How Comfortable Are You Holding Stocks For 30 Years?

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The short-term ups and downs in the stock market garner all of our attention but true investors know long-term returns are the only ones that matter.

The biggest worry for many long-term investors is a Japan-style decades-long malaise that sees the stock market give you nothing for 30+ years. From the beginning of 1990 through the end of September 2020, the MSCI Japan Index is up a grand total of 26%, good enough for annual returns of just 0.8% per year.

The stock market is inherently risky so this isn’t out of the realm of possibilities in the United States. But it’s important to remember how insane things got in the 1980s in Japan to produce such awful forward returns in the aftermath of perhaps the greatest financial asset bubble in history.

The intro from this research piece from the early-1990s describes how crazy things were in Japan by the end of the 1980s:

The CAPE ratio on the Japanese stock market was over 100 by 1989. Call me when the United States develops a bubble of this size and scale and we can talk.

Even taking this worst-case scenario off the table, investors aren’t guaranteed anything when it comes to long-term returns in the market.

Here’s a look at the historical rolling 30 year returns of the S&P 500 going back to 1926:

You can see the worst entry point in history came at the peak in 1929 just before the onset of the Great Depression. Shockingly, the 30 year performance of the stock market from that point forward was a gain of 7.8% per year. That’s a pretty good worst-case scenario.

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There are some caveats involved when looking at this type of long-term data, the biggest one being there are only three non-overlapping 30 year periods here so the same size is fairly small:

  • 1926-1955 +10.2%
  • 1956-1985 +9.5%
  • 1986-2015 +10.4%

Those numbers are all still pretty great and I’m sure the majority of investors today would sign up for those long-term returns in a heartbeat.

It’s also worth mentioning that worst 30 year starting point in 1929 is likely going to get overtaken by the peak of the market in 2000 by the end of this decade. The total returns from January 2000 through September 2020 were 242%. That’s 6.1% annualized.

Stocks would have to rise 175% in total or more than 10% a year from now until the end of 2029 just to hit the 7.8% annual return number in the 30 years following the 1929 peak.

Even if future long-term returns are lower going forward than they’ve been in the past (and there’s a good case to be made for this), it’s worth remembering even lower than average returns over a long time horizon can produce spectacular results.

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For instance, that 7.8% annual return from the peak in 1929 constituted a total return of more than 850%. So the worst 30 year return over the past 100 years or so would have turned $10k into more than $95k. Not bad.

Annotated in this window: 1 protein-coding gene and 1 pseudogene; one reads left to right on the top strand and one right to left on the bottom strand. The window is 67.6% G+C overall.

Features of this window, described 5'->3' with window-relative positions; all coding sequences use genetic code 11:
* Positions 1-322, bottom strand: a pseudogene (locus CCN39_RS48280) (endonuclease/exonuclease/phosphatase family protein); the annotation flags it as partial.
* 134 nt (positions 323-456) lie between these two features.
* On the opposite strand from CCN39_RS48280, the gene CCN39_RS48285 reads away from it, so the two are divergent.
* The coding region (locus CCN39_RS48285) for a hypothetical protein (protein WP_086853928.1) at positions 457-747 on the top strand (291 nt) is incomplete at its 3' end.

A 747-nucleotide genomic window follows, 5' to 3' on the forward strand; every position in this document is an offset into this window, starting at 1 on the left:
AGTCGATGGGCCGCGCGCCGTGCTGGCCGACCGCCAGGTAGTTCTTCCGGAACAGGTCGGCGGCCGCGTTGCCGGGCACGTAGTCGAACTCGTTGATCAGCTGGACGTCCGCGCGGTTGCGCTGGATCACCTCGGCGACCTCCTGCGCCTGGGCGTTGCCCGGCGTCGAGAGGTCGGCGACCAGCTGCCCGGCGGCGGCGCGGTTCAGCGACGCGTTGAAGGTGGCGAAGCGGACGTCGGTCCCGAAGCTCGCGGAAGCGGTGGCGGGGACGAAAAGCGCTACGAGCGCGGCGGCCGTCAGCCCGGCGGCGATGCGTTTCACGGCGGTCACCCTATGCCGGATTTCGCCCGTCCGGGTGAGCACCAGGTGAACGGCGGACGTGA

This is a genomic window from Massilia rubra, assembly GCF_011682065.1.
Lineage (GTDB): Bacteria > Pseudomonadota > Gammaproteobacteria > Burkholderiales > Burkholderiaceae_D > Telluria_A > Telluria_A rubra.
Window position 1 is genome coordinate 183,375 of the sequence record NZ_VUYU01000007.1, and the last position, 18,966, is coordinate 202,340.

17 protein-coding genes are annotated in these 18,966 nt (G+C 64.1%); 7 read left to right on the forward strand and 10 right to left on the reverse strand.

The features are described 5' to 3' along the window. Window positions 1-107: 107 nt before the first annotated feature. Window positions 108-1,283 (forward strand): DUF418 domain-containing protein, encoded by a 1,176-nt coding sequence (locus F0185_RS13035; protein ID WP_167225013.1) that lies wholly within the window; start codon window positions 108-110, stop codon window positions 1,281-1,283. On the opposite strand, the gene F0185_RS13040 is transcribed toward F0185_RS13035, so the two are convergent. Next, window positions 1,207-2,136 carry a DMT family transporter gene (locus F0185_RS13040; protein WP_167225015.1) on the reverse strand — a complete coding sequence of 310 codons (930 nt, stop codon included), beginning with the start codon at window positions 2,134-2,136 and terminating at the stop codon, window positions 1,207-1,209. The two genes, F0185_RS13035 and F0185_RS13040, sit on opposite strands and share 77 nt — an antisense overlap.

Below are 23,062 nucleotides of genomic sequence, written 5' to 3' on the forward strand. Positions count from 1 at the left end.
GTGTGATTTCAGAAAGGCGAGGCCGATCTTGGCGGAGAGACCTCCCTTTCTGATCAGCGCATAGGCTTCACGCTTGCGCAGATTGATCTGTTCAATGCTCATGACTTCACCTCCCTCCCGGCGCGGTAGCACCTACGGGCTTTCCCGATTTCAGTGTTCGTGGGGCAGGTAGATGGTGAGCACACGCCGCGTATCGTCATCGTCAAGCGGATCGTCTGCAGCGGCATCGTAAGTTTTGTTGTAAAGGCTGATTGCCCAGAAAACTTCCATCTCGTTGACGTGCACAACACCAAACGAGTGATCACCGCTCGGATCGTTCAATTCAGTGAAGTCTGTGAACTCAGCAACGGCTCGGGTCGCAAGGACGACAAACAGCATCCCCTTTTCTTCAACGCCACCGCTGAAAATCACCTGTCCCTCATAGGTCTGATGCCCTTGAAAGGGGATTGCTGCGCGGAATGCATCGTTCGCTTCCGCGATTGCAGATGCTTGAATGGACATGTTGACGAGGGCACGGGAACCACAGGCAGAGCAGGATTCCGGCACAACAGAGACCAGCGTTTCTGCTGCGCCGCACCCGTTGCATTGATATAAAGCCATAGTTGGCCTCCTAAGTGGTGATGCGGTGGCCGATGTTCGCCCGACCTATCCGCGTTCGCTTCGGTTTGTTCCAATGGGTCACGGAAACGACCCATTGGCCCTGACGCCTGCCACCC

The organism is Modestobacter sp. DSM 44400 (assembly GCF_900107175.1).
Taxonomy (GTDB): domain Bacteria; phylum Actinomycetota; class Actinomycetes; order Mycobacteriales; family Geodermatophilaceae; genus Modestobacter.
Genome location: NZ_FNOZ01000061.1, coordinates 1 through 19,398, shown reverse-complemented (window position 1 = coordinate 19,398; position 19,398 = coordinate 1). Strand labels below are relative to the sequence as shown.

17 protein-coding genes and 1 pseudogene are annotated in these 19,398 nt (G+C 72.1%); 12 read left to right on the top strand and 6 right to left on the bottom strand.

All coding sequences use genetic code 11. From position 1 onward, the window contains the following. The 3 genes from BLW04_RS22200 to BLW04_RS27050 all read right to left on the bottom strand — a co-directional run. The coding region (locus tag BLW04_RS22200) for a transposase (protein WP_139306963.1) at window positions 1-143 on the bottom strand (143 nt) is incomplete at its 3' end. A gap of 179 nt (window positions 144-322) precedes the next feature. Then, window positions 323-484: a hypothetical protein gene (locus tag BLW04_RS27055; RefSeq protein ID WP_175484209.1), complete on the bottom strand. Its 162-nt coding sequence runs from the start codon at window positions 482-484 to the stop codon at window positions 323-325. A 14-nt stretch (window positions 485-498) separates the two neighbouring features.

And let’s say markets do produce lower long-term returns going forward. Here are the total returns over 30 years with their corresponding annual return levels:

  • 4% – 224%
  • 5% – 332%
  • 6% – 474%
  • 7% – 661%

Even below-average returns in the 5-6% range would produce long-term total returns of 300% to nearly 500% over 30 years.

This is the beauty of a long-term stance in the markets. It doesn’t take much to see fantastic results, assuming you can stay the course for long enough.

Japan is the outlier historically but chances are there is going to be some asset class, region or investment strategy over your lifetime that produces lower than expected returns. This is the nature of risk.

This is how I think about protecting against these types of long-term portfolio risks:

Diversify across geographies, asset classes and strategies. Japanese stocks have been an enormous drag on a globally diversified portfolio since the bubble burst. But even though Japan made up almost half of the world stock market by 1989, the MSCI World Index is up nearly 750% since 1990 or 7.2% per year.

When Japan lagged, other countries, including the United States, picked up the slack.

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And while those investors who kept a home country bias in Japan would still be hurting from the stock market, Japanese bonds have held up considerably better in this period.

Diversify across time. I made my first investment in the stock market in my mid-20s. I’ve been buying basically every week or so ever since. Some of those purchases have been better timed than others but dollar-cost averaging into the market over time helps shield you from making a single point-in-time purchase you might later regret.

Avoid extreme stances in the markets. I’m sure there were plenty of people who went all in on Japan after the fantastic performance in that country’s financial assets in the 1970s and 1980s. Taking extreme, concentrated positions is a great way to make a ton of money but also an easy way to go broke.

Save more money. This isn’t the advice most investors would like to hear but saving more money is one of the best ways to hedge a large number of risks in both the markets and life.

Further Reading:
Nothing Fails Quite Like Success in the Stock Market

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Ben Carlson
Ben Carlson (A Wealth of Common Sense) writes on wealth management, investments, financial markets, and investor psychology. He manages portfolios for institutions and individuals at Ritholtz Wealth Management LLC.
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